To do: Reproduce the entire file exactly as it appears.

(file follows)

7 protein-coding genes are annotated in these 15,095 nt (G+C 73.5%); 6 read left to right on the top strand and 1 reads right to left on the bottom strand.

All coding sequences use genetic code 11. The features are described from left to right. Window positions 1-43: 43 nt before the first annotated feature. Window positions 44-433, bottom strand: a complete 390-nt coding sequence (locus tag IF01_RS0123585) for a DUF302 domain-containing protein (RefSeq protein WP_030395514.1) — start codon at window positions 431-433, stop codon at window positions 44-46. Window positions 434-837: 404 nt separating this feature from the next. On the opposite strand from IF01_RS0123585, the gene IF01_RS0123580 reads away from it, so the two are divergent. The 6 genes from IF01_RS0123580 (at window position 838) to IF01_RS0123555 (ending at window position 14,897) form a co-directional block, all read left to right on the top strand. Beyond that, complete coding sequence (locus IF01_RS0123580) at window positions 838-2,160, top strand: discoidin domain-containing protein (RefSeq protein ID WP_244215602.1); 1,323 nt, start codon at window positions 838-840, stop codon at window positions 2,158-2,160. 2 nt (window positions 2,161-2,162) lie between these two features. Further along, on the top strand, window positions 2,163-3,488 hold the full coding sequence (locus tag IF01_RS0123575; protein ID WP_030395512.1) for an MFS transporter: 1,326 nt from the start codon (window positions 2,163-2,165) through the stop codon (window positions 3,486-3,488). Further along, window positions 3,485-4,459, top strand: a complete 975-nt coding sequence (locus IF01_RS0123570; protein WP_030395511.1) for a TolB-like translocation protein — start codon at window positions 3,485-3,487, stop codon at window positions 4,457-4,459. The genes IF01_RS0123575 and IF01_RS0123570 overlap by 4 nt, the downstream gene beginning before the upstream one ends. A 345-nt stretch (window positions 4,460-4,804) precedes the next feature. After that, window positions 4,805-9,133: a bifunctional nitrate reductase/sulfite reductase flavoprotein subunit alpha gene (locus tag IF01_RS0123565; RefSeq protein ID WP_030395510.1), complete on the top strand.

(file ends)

7 protein-coding genes are annotated in these 15,095 nt (G+C 73.5%); 6 read left to right on the top strand and 1 reads right to left on the bottom strand.

All coding sequences use genetic code 11. The features are described from left to right. Window positions 1-43: 43 nt before the first annotated feature. Window positions 44-433, bottom strand: a complete 390-nt coding sequence (locus tag IF01_RS0123585) for a DUF302 domain-containing protein (RefSeq protein WP_030395514.1) — start codon at window positions 431-433, stop codon at window positions 44-46. Window positions 434-837: 404 nt separating this feature from the next. On the opposite strand from IF01_RS0123585, the gene IF01_RS0123580 reads away from it, so the two are divergent. The 6 genes from IF01_RS0123580 (at window position 838) to IF01_RS0123555 (ending at window position 14,897) form a co-directional block, all read left to right on the top strand. Beyond that, complete coding sequence (locus IF01_RS0123580) at window positions 838-2,160, top strand: discoidin domain-containing protein (RefSeq protein ID WP_244215602.1); 1,323 nt, start codon at window positions 838-840, stop codon at window positions 2,158-2,160. 2 nt (window positions 2,161-2,162) lie between these two features. Further along, on the top strand, window positions 2,163-3,488 hold the full coding sequence (locus tag IF01_RS0123575; protein ID WP_030395512.1) for an MFS transporter: 1,326 nt from the start codon (window positions 2,163-2,165) through the stop codon (window positions 3,486-3,488). Further along, window positions 3,485-4,459, top strand: a complete 975-nt coding sequence (locus IF01_RS0123570; protein WP_030395511.1) for a TolB-like translocation protein — start codon at window positions 3,485-3,487, stop codon at window positions 4,457-4,459. The genes IF01_RS0123575 and IF01_RS0123570 overlap by 4 nt, the downstream gene beginning before the upstream one ends. A 345-nt stretch (window positions 4,460-4,804) precedes the next feature. After that, window positions 4,805-9,133: a bifunctional nitrate reductase/sulfite reductase flavoprotein subunit alpha gene (locus tag IF01_RS0123565; RefSeq protein ID WP_030395510.1), complete on the top strand.